Great Commission or Great Guilt Trip?

I grew up in churches where God called people to only two possible vocations: pastor or missionary. Sometimes people were asked to come to the altar for prayer if they felt “the call”. Often the call to be a missionary was presented as a response to what some call the Great Commission in Matthew 28:19: “Go therefore and make disciples of all the nations, baptizing them in the name of the Father and the Son and the Holy Spirit, teaching them to observe all that I commanded you; and lo, I am with you always, even to the end of the age.”

I was okay with this approach because no matter how much I loved the snake stories of missionaries, I felt no call to be a missionary. I was off the hook. But soon the church growth movement exploded and there was this idea that we are called to go—even if that just meant going next door or across the street. All kinds of programs were designed to get evangelicals evangelizing, but most faded without startling results.

Yet the idea church folks should be leading others to Christ stuck around. In some denominations pastors had to report how many people were “won to Christ” each year. We were urged to get out of pews and into the world. Some obliged by not coming back to church. Others just got used to feeling guilty for not “winning souls”.

Church boards and pastors still rack their brains to think of new strategies to reach unbelievers. Churches embrace servant evangelism to try to draw people into the church and give evidence of God’s love for the community. These efforts are almost always 99% service and 1% evangelism. Service is always good; it is not, however, evangelism.

Others seek to be relevant and hip by referencing pop culture. To get beyond the walls, some meet in coffee houses and restaurants. Others are seeker-friendly with rock-n-roll worship and espresso bars in the foyer. Some may attract new Christians, but often people who are already Christians simply shift from one church to another according to their taste in worship and leadership style.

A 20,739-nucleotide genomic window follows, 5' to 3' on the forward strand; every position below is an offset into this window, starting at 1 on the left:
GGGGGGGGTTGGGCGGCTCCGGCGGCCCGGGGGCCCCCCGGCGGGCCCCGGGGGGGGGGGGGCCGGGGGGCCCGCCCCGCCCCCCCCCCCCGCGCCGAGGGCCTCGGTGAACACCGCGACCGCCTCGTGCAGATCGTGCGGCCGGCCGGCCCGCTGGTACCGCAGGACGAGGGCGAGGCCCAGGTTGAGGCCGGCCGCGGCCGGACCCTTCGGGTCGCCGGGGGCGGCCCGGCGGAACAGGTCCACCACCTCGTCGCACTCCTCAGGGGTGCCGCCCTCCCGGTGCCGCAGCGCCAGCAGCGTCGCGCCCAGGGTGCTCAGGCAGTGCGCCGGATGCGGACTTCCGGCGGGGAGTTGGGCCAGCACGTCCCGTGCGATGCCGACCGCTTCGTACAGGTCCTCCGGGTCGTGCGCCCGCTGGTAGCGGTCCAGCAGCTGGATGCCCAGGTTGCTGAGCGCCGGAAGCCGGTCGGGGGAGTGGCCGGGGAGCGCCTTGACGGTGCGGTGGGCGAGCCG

I attend a church that prays often for more effective ways to reach the broken and hurting in Myrtle Point. Tonight we will have the Wednesday night Soup and Sandwiches for the community. It is a great thing—but in the many years we have been feeding folks, it has not resulted in anyone becoming a Christian. The same may be true of Vacation Bible School even though some of the little kids did say a prayer to become a Christian. We usually don’t see any of those kids growing or progressing as Christians. Most disappear after the VBS.

Like many Christians, we take comfort and refuge in the possibility that we have planted a seed—some awareness of God’s love. But our sense of failure to reach others for Christ is palpable. It hangs over our prayer-meetings. After twenty years of praying for effective outreach and having tried a variety of strategies, one has to ask whether we are rightly understanding the Great Commission. Why has it become this great guilt trip that for so many churches and believers?

First, we must ask whether these verses are spoken to every believer or should be applied to just the apostles to whom Jesus was speaking. I believe they primarily apply to the apostles because they are clearly the ones who heard firsthand everything Jesus had commanded. Yet, the apostles and their commission are foundational to the ongoing mission of the church, so the Great Commission does not end with the deaths of the first generation of apostles. Their commission is the mission of the whole church, but not a command given to every believer.